The coronavirus has compelled CFOs to build up resistance — not just to COVID-19 disruption but to other external risks such as cyber attacks, tariff wars and climate change.
The pandemic underscored to CFOs the vulnerability of their companies to the broadest range of external risks in decades, according to financial executives and experts in business technology.
CFOs face the possible spread of COVID-19 variants, fragile supply chains, rising pressure for disclosures on sustainability and extreme weather such as the recent winter storms in Texas. They also need to watch for signs of financial instability from high levels of federal and corporate debt and record fiscal and monetary stimulus.
“We’re in uncharted waters with respect to the size of the risks we face,” according to Barry Keating, co-author of Forecasting and Predictive Analytics, now in its seventh edition. Companies that fail to forecast external threats based on analysis of near- or real-time data “are going to be the ones who don’t exist in the future,” said Keating, a professor at Notre Dame’s Mendoza College of Business.
During the pandemic CFOs have used advanced data analytics to cut costs, tighten cash management and safeguard supplies. For example, detailed analysis of consumer demand and economic growth in several countries is helping automakers adjust their just-in-time production to a severe shortage of semiconductors....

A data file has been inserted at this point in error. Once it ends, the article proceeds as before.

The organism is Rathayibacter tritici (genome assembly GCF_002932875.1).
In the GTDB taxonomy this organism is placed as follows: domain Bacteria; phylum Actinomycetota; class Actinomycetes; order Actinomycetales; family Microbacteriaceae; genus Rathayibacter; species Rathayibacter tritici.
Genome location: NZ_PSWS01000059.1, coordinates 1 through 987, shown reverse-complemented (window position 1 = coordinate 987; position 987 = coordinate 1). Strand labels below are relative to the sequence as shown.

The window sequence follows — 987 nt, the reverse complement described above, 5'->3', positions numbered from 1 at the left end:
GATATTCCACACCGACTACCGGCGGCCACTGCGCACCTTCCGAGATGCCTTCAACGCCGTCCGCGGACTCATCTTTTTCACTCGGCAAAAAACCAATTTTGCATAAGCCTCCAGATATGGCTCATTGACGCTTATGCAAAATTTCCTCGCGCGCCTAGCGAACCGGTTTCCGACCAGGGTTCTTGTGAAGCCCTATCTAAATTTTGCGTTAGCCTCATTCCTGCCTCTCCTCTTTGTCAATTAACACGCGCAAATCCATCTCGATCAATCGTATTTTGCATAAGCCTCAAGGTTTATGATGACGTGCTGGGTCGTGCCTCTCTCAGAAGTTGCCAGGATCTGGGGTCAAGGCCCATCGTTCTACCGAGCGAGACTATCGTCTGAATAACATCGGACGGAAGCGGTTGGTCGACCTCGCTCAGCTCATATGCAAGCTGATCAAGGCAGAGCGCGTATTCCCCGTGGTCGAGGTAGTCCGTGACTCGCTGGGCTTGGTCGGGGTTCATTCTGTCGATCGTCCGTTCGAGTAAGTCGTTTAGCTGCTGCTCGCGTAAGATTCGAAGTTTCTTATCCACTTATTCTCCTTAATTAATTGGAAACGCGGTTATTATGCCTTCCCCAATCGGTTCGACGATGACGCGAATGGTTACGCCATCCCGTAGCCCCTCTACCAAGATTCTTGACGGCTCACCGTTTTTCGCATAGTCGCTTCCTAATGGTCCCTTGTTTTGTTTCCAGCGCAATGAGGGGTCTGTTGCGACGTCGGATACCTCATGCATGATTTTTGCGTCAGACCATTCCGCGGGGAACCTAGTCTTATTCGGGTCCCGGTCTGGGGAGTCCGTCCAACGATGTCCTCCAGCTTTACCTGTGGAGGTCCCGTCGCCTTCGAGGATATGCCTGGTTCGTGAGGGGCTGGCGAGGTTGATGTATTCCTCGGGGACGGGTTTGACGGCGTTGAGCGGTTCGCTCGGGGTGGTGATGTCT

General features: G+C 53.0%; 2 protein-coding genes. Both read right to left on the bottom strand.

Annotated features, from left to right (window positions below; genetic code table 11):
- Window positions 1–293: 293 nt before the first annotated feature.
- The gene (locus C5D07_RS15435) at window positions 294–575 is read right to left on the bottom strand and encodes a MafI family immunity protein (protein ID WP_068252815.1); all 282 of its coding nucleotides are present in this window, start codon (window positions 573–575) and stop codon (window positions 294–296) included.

Using a dynamic data dashboard, a CFO can alter the degree and balance of risks based on a range of scenarios and build a strategy for risk management that is comprehensive, forward-looking and timely.
“You need to be able to look at what’s actually going on” across the full landscape of risks, rather than rely on expectations based on internal historical data, according to Sharon Daniels, CEO at Arria NLG, a provider of artificial intelligence that turns structured data into natural language. When it comes to identifying and measuring risks, “there is just no room to be any further behind.”
A data dashboard shared throughout a company breaks down organizational silos and opens the way for “self-serve analytics,” Daniels said. “Your IT department is basically democratizing data.”
Read Jim Tyson's full article in CFO Dive